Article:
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With its super computer on a roll after correctly picking the NCAA tournament championship game, Whatifsports.com now focuses on hockey. Just as we did with the tournament, we have simulated the Stanley Cup Playoffs 10,000 times in order to determine the exact likelihood of each of the 16 teams an making it to any level. There may not be any surprises at the top in this analysis; but, then again, we only gave Anaheim a one-in-fifteen shot at winning it all last season (actual runner-up Ottawa was our favorite by winning the cup more than a third of the time).
Thorough results of the simulations can be found at BracketPreview.com. A recap of some of the more interesting points is below, but we encourage you to check out the Bracket Preview page to see it all.
Two upsets by seed are predicted as likely in this analysis. One of the scenarios should not come as much of a surprise. Philadelphia finished the season with more points than Capitals, yet the Capitals got the third seed and home ice advantage based on their Southeast Division win. Phildadelphia advances 58.3% of the time in what is typically a seven game series. That's about as exciting as it will get for Philly. After the first round, due to the NHL's playoff re-seeding, the Flyers will likely face two seeded Montreal. Elsewhere in the East, in-state rival Penguins plays a team that underachieved this season in Ottawa. While Pittsburgh actually has the lower chance to make it to the Conference Semis (54.2%), the Penguins are the most likely team to meet Montreal in the finals at 35.8%. The Flyers only get to that level 18.9% of the time.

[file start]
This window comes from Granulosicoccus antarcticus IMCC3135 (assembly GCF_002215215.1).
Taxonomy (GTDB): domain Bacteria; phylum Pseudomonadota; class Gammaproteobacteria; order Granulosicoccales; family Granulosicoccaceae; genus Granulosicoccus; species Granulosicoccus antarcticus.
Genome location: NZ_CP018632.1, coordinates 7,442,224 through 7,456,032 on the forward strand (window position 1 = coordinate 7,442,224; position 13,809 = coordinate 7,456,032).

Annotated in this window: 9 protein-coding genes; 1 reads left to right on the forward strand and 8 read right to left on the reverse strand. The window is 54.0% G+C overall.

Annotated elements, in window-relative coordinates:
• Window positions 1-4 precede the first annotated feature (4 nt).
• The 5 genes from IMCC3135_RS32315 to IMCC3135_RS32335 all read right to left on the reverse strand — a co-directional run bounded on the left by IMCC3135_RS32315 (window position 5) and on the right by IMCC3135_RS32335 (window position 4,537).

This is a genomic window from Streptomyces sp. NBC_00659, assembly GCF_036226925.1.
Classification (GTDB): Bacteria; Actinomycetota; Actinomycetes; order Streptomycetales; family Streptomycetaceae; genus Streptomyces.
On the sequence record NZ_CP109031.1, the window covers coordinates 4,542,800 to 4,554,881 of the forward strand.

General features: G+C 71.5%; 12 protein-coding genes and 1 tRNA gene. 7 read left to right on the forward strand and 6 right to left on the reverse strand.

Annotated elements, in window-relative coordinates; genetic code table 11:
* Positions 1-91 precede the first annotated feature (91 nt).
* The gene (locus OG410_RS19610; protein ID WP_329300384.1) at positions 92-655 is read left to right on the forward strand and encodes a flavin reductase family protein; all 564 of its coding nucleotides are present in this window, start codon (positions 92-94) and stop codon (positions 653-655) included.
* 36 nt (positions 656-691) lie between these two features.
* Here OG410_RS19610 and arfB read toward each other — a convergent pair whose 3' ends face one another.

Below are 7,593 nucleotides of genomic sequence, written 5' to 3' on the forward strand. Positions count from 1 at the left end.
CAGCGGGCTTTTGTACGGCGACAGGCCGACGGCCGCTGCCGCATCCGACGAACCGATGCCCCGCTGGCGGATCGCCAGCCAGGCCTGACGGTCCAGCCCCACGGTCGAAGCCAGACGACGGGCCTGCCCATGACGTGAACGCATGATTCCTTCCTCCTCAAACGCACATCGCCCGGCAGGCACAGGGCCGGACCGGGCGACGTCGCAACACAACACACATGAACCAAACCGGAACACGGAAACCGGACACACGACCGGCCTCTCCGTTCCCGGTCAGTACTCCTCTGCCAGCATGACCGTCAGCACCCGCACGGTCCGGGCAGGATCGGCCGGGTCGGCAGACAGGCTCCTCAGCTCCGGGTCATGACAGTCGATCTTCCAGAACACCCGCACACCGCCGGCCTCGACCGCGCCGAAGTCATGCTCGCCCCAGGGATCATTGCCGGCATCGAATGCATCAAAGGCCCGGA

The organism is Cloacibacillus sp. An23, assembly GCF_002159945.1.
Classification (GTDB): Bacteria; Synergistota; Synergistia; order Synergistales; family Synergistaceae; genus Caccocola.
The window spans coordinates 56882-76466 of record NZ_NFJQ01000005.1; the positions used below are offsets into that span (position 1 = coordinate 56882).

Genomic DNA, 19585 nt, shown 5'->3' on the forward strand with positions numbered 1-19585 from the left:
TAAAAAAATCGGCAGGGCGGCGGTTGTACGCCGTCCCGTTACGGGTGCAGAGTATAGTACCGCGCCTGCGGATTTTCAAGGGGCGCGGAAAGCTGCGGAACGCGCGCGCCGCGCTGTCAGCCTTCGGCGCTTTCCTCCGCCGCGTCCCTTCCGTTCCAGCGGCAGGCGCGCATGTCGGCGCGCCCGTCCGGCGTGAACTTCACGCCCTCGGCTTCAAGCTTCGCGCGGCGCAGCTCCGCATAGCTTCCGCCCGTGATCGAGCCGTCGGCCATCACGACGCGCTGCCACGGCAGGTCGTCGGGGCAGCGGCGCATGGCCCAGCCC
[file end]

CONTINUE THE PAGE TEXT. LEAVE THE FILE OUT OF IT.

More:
In the other likely "upset", the fifth seeded Dallas Stars could be the surprise team of the playoffs. In the first round, the very experienced Stars, who picked up former Lightning Center Brad Richards at the trade deadline, start with a six game series win over the defending champion Anaheim Ducks. In the sim, Dallas wins an astounding 67.3% of its first round series. Assuming no other first round upsets in the West, Dallas will almost assuredly face the vaunted Detroit Red Wings. As we will discuss next, Detroit is the most dominant team in the league. However, if the Red Wings slip up, Dallas is the most likely beneficiary. Even though they could play the overall favorite in the second round, the simulation has Dallas as the third most likely champion at 11.0%. Probably because of all of the re-seeding scenarios, Dallas has a better chance at making the Wester Conference Finals (40.2%) than does San Jose (32.6%). No other team outside of the two number one seeds has a greater than five percent chance of winning it all.
Ultimately though, the WhatIfSports.com NHL bracket concludes with the better seeded teams on top. Mathematical simulation often comes down to exploiting obvious weaknesses. Detroit, and its balanced team with two great goaltenders, has no obvious weaknesses. The Red Wings have the highest chance of winning the tournament at 51.1%. This means that Detroit is slightly more likely to win than the proverbial "field." After the Red Wings, only two teams, Montreal (13.5%) and Dallas are in the double-digit percentages. After the top three, everything is essentially up for grabs. The very young, yet extremely talented Pittsburgh Penguins are next at 4.9%. They are followed by San Jose (4.3%), New Jersey (4.1%) and Ottawa (2.9%). Every team wins the Cup at least 0.1% of the time - or at least 10 out of 10,000 tries.
Once the Stanley Cup Finals are set, Beyond the Box Score will have an in-depth feature with boxscores, play-by-play and game recaps for each game of the series.
Whatifsports.com specializes in answering the great "What If?" questions in sports by simulating games between historical teams in professional basketball, football, baseball and hockey, or college football and basketball.